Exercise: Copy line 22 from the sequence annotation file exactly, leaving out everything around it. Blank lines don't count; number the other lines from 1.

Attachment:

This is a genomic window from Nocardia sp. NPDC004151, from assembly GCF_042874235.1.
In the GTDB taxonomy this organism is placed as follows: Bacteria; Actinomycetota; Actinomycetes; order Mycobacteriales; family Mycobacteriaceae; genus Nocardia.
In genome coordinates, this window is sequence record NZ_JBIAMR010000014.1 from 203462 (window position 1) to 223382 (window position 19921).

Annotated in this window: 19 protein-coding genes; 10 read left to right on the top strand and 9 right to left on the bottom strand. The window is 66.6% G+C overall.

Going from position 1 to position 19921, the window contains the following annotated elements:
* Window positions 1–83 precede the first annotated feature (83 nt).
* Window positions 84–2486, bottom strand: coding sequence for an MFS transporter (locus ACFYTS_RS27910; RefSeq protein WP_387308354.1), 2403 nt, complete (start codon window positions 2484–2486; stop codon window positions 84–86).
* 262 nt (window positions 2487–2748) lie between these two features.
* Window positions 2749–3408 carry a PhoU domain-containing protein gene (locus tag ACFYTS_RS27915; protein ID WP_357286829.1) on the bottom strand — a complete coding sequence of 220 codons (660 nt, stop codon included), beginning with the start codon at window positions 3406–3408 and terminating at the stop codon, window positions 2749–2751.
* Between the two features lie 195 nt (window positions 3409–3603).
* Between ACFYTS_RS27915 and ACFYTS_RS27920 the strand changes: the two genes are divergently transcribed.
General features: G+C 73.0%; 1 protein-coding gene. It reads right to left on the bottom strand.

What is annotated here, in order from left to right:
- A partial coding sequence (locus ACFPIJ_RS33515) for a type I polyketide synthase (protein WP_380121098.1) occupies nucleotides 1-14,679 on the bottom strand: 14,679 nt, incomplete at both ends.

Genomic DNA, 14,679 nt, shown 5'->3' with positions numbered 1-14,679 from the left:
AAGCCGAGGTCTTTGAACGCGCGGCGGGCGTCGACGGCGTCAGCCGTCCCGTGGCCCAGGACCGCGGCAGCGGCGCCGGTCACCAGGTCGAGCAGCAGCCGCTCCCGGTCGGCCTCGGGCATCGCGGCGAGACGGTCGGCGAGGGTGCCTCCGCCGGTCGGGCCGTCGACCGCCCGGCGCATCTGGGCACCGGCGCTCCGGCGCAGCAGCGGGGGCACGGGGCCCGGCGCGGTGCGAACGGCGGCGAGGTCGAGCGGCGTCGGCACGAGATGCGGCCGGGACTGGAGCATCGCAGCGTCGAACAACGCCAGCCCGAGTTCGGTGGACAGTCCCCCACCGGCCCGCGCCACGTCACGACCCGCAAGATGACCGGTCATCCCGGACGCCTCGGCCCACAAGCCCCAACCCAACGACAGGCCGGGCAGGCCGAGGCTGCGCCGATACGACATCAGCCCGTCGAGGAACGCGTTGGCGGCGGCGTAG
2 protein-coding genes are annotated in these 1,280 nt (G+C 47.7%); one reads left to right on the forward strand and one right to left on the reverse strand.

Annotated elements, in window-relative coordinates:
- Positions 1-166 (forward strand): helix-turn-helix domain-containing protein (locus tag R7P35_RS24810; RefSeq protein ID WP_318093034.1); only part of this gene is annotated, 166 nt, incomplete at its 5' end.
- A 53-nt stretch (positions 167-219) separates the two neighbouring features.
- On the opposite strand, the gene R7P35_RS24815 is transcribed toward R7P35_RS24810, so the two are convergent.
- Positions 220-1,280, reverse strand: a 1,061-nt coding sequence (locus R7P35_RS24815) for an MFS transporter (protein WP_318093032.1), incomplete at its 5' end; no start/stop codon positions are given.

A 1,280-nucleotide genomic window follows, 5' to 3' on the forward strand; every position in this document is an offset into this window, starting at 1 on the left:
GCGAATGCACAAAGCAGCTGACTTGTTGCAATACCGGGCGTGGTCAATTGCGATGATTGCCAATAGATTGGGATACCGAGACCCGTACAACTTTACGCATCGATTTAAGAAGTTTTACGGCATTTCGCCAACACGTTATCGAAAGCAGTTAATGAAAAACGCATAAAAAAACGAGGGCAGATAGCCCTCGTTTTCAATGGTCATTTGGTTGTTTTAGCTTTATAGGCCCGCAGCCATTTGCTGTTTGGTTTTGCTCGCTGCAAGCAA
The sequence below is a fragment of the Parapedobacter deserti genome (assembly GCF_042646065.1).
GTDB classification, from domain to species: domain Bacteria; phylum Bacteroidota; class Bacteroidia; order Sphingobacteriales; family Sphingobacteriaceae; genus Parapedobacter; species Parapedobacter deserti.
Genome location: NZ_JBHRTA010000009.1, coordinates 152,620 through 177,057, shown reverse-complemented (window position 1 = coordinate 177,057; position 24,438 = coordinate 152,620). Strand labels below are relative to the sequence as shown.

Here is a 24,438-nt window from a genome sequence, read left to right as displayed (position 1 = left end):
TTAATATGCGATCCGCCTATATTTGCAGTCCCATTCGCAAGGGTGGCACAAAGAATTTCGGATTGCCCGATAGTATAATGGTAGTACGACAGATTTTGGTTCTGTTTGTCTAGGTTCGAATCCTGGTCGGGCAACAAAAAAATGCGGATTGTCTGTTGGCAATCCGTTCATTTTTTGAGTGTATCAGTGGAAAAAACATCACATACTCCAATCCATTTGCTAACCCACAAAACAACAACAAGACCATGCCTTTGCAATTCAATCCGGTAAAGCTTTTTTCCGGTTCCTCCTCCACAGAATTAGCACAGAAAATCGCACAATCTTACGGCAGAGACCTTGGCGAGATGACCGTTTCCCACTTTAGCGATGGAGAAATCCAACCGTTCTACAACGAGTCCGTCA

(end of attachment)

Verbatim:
- Positions 220-1,280, reverse strand: a 1,061-nt coding sequence (locus R7P35_RS24815) for an MFS transporter (protein WP_318093032.1), incomplete at its 5' end; no start/stop codon positions are given.